Push, Pull, Ski, Mush and Eat! One wonderful weekend on the Gunflint.
Our weekend began with our little Honda with brand new (but woefully poor) tires getting hopelessly stuck on the perfectly plowed driveway to Cabin 3 at Bearskin Lodge. My wife, Judy, and I were thankful Bob McCloughan, Bearskin’s owner, came to the rescue and pulled our Honda up the two percent grade.
Bob had prepared a cabin, a mushing trip and Chez Jude dinner reservations for our vacation on the shores of East Bearskin Lake north of Grand Marais on the Gunflint Trail’s 80km Central Gunflint Ski Trail System.
Bearskin Lodge was a winter wonderland. Eight inches of fluff had just fallen on top of a two-foot base. The ski trails were groomed to perfection. Cabin 3 was luxuriously spacious with huge windows framed by giant logs overlooking the lake and the frosted trees. We could see a teepee out on the lake, a hazy grey triangle just visible through the falling snow.
A quick test of the ski trails proved the combination of my green kick wax with the snow conditions was ideal. I climbed the big hill past the huge old white pines to the top of the Bear Cub Loop where the Boundary Waters Canoe Area Wilderness spread out into the distance. Evidence of the “Big Blowdown of 1999” was everywhere, but for this ski trail, it meant beautiful park-like views as I cruised the hilltop loops. The hill leading back down had a sign at the top, “Death’s Door.” It was steep but doable, a fun, twisting descent back to the lodge.
The Beaver Dam and the Ridgeline Trails were easier and just as beautiful. The overlook of Flour Lake and its solitary island revealed the connecting trail cutting across the lake to nearby Golden Eagle Lodge. Trailside huts provided nice spots to stop for a snack.
Back at Bearskin, we had to make the difficult choice: sauna or hot tub? Nothing beats either one after a hard ski. We chose the sauna, freshened up, and then prepared for Chez Jude’s culinary feast!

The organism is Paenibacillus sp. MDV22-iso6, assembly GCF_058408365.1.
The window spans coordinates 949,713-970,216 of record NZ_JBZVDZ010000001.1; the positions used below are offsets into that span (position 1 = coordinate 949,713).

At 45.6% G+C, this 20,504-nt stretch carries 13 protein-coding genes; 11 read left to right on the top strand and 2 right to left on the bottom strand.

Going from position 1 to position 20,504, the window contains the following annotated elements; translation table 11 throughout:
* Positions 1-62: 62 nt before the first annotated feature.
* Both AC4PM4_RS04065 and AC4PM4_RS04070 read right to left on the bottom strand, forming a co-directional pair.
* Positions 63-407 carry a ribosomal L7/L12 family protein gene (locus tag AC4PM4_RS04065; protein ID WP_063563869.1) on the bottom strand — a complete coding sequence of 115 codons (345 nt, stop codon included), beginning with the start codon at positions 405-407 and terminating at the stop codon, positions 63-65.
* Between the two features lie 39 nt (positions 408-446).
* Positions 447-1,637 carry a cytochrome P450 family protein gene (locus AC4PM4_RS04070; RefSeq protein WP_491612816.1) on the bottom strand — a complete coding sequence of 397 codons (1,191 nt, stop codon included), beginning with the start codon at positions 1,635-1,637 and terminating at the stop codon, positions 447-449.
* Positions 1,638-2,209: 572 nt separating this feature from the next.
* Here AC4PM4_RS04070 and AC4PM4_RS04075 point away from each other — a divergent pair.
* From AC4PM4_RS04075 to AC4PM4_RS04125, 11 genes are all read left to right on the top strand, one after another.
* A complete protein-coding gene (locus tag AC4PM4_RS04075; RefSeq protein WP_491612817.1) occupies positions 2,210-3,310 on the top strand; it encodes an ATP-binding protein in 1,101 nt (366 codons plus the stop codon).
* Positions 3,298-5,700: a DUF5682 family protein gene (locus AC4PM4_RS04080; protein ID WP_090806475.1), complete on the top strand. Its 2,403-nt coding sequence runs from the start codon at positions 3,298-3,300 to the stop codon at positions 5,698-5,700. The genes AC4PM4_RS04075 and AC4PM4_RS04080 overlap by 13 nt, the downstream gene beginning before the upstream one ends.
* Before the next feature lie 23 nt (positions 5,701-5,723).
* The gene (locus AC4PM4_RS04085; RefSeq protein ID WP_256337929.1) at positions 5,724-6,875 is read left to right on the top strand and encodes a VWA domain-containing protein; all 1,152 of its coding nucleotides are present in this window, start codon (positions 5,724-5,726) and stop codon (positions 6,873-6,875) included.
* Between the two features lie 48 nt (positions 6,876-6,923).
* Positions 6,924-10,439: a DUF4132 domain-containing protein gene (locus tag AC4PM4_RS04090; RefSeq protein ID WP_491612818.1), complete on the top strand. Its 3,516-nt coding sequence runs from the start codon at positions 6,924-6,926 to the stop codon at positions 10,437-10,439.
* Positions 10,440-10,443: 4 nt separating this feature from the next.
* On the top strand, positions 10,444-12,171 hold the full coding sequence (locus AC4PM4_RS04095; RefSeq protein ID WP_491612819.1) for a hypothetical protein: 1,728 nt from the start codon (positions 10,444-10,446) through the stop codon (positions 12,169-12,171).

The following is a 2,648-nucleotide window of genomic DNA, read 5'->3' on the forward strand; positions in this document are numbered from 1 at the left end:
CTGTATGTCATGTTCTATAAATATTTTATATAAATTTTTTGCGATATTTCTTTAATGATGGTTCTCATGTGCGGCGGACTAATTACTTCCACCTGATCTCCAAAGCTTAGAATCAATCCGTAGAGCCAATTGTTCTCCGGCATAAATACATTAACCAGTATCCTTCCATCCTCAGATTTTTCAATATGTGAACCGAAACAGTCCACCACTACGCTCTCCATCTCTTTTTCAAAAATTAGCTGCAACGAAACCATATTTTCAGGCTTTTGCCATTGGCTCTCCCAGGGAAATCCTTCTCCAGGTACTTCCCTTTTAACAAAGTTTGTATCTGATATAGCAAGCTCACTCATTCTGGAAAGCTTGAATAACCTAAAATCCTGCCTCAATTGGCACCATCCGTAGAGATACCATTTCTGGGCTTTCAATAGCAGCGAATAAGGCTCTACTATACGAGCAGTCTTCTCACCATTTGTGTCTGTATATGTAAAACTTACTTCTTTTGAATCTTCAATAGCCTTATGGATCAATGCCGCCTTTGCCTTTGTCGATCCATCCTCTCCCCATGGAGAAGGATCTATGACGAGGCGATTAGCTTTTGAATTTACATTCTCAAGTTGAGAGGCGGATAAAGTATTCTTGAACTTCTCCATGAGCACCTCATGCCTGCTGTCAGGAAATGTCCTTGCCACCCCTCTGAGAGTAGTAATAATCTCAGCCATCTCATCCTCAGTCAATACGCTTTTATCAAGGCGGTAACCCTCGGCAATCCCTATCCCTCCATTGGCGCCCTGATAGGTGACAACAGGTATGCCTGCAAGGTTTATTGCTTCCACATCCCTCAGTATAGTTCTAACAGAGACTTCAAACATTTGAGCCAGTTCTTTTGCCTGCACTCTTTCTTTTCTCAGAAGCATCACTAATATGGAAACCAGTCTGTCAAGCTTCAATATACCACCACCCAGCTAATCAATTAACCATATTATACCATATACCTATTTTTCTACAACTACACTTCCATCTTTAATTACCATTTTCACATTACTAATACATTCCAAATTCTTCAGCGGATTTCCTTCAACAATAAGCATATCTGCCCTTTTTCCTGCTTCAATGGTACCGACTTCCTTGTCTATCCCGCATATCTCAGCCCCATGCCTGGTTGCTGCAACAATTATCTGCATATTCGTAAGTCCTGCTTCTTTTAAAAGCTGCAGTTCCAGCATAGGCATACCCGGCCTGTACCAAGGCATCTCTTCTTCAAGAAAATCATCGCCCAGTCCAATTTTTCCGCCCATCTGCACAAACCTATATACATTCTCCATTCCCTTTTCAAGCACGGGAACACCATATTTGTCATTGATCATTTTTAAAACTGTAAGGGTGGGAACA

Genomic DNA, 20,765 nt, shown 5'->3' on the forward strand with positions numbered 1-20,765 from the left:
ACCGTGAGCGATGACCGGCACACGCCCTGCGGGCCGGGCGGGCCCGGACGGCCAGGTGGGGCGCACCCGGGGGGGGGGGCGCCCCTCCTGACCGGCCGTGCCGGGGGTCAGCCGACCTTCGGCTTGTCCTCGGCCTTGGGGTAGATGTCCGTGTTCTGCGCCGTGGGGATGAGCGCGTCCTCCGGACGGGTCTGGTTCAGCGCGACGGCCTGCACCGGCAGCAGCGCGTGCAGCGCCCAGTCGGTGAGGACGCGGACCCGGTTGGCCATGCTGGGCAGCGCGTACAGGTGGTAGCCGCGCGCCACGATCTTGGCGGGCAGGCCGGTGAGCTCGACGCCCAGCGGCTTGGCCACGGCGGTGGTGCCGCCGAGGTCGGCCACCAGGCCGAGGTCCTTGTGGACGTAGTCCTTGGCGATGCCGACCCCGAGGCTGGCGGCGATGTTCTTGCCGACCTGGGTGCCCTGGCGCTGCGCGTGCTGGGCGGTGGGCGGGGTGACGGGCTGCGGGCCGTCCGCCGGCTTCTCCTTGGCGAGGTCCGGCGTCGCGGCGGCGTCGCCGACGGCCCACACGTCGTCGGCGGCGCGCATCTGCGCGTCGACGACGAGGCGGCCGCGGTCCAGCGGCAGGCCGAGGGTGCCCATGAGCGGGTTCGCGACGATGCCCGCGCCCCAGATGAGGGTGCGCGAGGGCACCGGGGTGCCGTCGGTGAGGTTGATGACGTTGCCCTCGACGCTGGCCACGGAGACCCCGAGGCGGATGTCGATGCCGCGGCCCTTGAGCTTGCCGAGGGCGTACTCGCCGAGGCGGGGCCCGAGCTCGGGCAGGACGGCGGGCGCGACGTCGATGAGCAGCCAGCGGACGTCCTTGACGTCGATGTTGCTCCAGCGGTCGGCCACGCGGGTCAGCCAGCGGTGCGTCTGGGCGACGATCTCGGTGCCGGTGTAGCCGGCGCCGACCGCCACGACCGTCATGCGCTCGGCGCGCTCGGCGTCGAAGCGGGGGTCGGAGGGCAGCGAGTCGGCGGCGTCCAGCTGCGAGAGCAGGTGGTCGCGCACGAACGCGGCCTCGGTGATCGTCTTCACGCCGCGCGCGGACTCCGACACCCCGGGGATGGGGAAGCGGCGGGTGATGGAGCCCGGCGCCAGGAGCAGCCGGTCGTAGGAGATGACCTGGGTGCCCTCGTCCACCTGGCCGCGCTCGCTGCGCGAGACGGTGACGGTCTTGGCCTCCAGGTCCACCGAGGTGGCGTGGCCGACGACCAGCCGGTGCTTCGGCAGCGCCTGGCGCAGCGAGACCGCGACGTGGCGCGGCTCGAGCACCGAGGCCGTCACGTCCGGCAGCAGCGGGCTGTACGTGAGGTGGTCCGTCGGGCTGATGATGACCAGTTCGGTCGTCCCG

Chez Jude is Judy Barsness of Grand Marais. She prepares her famously eclectic food far up in these north woods all summer long and in the winter she treks deeper into the woods to Bearskin Lodge on the weekends. Her cranberry glazed duck, wild rice and flourless chocolate cake were “to die for.”
The next morning we met Erik Simula out at the teepee on the lake. He and his team of eleven huskies treat lodge guests to dog mushing tours. Erik is the real thing. He lives off the grid up in the hills above Grand Portage. Two summers past he paddled his homemade birch bark canoe 1,600 miles around the perimeter of the Minnesota Arrowhead. But last winter his job was to entertain neophyte non-mushers with a lust for sled action. The snow was deep, the slush underneath disconcerting, but those dogs pulled hard and we made it to a postcard-perfect Boundary Waters island before turning around on our day tour.
Later that day across the Gunflint Trail highway and another four miles deeper into the woods, the snowy Little Ollie Road again challenged our little Honda and its slippery tires. Ted Young, who runs Boundary Country Trekking, assured us that despite his recent stroke and his aging hippie demeanor he would “just push us out” if we got stuck.
We spent the evening in Ted’s “Tall Pines Yurt.” This is a semi-permanent 20-foot diameter circular tent on a wooden platform right on the shore of a BWCAW lake on the Bandadad Ski Trail. Skiers can ski “Yurt to Yurt” along the trail for a magical winter vacation, but we only had time for one night.
The yurt, heated by a wood stove, was toasty warm when we arrived after skiing in from the Honda. The highlight of the Boundary Country Trekking experience is the “Mongolian Fire Pot Dinner,” a delicious soup of multiple veggies, shrimp and meats, cooked by Ted and his staff.
Bob McCloughan and his daughter Caitlin, our hosts from Bearskin Lodge, skied in to join us for dinner. The six of us talked long into the night about skiing, yurts, Mongolians, politics and getting stuck in the snow.
That night Ted and the others left Judy and me alone in the yurt. The sleeping bunks capable of holding six had only to serve the two of us, but we had to keep the heat on. I awoke about four times during the night to stoke the fire. It was 25 below and the wind howled all night but we were snug as could be.
The next day we headed back to our car. Sure enough, the Honda would not budge, but we were in good company because Bob and Caitlin’s truck had gotten stuck the night before, too. True to his word, Ted helped push us out and we made it back to the pavement safely and sadly left the land of skiing, mushing, and great eating behind.
We’ll be back, but next time our Honda will have snow tires.